To the best of our knowledge, this is the first report on the existence of three conformers of the big cytoplasmic loop binding ATP. Our finding may have important consequences for understanding the molecular mechanism of the Na+/K+-ATPase function. Na+ ions have been reported to increase the activity of transphosphorylation process (Kaplan, 2002). It is unclear at present, where Na+ binds to its transport site in the transmembranal part of the enzyme and how this may affect the conformational transitions of the hinge region in the closing process approaching N- and P-domains such a way that the phosporylation of Asp369 as an intermediate may happen. It needs to be investigated in further studies, how, at a molecular level, high ATP concentrations lead to the release of E2-occluded K+. Micromolar ATP concentrations are sufficient for ATP binding (in the absence of Mg2+) to the N-domain in the open state (Kubala et al., 2003; Schoner, Beusch & Kramer, 1968; Tran & Farley, 1999). The effect of Mg2+ on the binding of ATP to the isolated N-domain has never been studied. Micromolar ATP concentrations are sufficient for the Na+ + Mg2+-dependent formation of the Asp369-phosphointermediate (Hegyvary & Post, 1971; Moczydlowski & Fortes, 1981). Millimolar ATP concentrations are necessary for the overall Na+/K+-activated ATP hydrolysis necessary for Na+/K+-transport. High (millimolar) ATP concentrations are necessary to result in the de-occlusion of K+ from its transmembrane site. Might it be that the existence of 2 ATP sites in the “open conformation” of the cytoplasmic loop (Fig. 1) represents a situation of opening of the closed catalytic site for MgATP at high concentrations of the energy substrate. It is well known that K+ ions are on its way from the outside to the inside of the cell included into the transmembrane part of Na+/K+-ATPase. High concentrations of MgATP are necessary to release occludes K+ from the sodium pump into the cytoplasm. One may speculate that binding of MgATP at millimolar concentrations may lead to a shift of the “closed conformation” to the “open conformation,” i.e., the displacement of the N-domain via the hinge mechanism from the P-domain due to binding of millimolar MgATP to the N-domain (Fig. 8).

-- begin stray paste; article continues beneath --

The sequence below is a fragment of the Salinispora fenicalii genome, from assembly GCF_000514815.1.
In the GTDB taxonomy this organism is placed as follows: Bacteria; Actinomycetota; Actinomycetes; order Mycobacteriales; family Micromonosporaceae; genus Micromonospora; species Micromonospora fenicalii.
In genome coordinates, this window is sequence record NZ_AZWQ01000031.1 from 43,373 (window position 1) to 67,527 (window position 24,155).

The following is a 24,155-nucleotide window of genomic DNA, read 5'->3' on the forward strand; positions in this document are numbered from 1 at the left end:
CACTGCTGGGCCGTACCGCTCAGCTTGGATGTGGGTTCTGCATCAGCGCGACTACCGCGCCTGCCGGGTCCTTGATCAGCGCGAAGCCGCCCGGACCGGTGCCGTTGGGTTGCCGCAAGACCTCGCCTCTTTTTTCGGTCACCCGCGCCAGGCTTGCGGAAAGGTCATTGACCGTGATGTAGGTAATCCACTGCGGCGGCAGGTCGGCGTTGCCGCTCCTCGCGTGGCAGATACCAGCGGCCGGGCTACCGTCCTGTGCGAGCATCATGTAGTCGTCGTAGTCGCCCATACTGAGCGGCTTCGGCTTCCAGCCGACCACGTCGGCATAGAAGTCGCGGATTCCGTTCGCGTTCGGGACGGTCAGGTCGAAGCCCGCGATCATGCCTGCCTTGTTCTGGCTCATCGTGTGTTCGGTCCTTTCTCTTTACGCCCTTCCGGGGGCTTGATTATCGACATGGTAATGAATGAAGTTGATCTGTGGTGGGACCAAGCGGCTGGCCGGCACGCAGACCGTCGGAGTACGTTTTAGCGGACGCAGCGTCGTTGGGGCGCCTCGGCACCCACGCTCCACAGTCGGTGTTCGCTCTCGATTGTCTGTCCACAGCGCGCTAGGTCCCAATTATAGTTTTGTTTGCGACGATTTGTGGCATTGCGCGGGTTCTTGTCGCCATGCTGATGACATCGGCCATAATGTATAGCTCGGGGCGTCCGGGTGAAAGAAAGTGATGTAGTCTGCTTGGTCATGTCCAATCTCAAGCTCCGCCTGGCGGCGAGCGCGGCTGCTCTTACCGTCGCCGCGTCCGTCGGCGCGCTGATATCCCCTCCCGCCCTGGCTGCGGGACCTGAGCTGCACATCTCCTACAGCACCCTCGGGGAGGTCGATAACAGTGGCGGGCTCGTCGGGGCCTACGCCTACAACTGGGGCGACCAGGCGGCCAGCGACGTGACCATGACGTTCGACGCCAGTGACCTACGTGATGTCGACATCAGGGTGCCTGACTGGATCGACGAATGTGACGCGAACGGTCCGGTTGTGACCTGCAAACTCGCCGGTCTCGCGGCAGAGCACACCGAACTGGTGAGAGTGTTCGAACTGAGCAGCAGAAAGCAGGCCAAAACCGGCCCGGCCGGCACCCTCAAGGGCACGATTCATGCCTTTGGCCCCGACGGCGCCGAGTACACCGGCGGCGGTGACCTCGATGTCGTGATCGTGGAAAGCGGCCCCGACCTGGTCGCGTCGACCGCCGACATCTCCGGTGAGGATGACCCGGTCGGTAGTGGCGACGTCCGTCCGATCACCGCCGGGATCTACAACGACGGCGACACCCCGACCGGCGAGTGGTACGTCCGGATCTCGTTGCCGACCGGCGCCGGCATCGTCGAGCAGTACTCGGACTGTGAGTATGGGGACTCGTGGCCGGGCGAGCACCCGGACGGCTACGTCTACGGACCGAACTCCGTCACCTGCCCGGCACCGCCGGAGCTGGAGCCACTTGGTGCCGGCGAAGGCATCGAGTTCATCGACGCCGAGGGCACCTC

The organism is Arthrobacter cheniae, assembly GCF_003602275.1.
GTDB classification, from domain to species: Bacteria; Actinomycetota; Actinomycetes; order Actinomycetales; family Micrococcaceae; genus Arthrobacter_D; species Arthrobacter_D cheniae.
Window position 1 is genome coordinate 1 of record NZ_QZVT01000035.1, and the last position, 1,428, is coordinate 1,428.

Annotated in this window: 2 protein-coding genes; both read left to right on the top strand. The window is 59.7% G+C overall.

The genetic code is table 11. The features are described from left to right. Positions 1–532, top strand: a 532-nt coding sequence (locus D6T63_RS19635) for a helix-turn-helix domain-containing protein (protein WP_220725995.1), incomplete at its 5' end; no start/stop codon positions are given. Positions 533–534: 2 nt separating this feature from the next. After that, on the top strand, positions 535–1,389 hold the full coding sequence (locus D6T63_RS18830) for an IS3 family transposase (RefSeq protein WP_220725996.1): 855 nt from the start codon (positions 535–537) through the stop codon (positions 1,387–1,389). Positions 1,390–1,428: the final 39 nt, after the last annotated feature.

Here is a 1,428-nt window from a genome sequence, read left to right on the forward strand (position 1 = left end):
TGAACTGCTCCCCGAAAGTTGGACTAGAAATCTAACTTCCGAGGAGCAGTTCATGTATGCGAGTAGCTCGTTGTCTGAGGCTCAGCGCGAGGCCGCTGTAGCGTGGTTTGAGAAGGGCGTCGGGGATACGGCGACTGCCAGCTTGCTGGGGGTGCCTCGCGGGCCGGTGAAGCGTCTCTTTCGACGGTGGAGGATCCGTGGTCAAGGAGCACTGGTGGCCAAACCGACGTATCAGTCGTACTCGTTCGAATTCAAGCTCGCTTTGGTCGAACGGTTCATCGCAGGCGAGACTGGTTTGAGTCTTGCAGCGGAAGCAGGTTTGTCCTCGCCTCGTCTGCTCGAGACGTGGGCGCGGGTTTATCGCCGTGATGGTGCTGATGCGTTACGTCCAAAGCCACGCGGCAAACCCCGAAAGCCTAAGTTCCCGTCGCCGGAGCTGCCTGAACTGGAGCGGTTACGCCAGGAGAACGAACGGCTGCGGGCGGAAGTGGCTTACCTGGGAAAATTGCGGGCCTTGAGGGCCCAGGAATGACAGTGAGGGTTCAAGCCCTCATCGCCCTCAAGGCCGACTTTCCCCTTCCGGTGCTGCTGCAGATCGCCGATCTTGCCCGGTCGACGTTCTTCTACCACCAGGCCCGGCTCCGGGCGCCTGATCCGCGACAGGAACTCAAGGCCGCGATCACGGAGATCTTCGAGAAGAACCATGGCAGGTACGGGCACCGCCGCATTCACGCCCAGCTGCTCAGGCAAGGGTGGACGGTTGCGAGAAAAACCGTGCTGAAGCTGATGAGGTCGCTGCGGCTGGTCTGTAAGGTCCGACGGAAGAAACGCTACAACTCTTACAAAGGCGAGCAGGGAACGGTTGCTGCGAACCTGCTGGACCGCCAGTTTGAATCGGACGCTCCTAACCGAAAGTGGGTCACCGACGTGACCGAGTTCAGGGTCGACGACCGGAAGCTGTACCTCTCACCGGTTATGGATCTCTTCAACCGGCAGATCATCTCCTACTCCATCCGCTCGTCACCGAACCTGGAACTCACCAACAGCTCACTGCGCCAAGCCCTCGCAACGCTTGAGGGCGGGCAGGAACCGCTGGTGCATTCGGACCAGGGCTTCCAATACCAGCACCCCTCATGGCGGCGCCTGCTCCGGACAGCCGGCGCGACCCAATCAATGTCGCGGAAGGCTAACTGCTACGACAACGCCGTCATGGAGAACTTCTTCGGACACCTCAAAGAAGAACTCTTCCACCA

Supplemental Information

The multialignment of the chosen target (P50993, AT1A2_HUMAN) sequence and the two templates (3B8E, 3KDP) for open conformation was prepared by MODELLER program (salign module)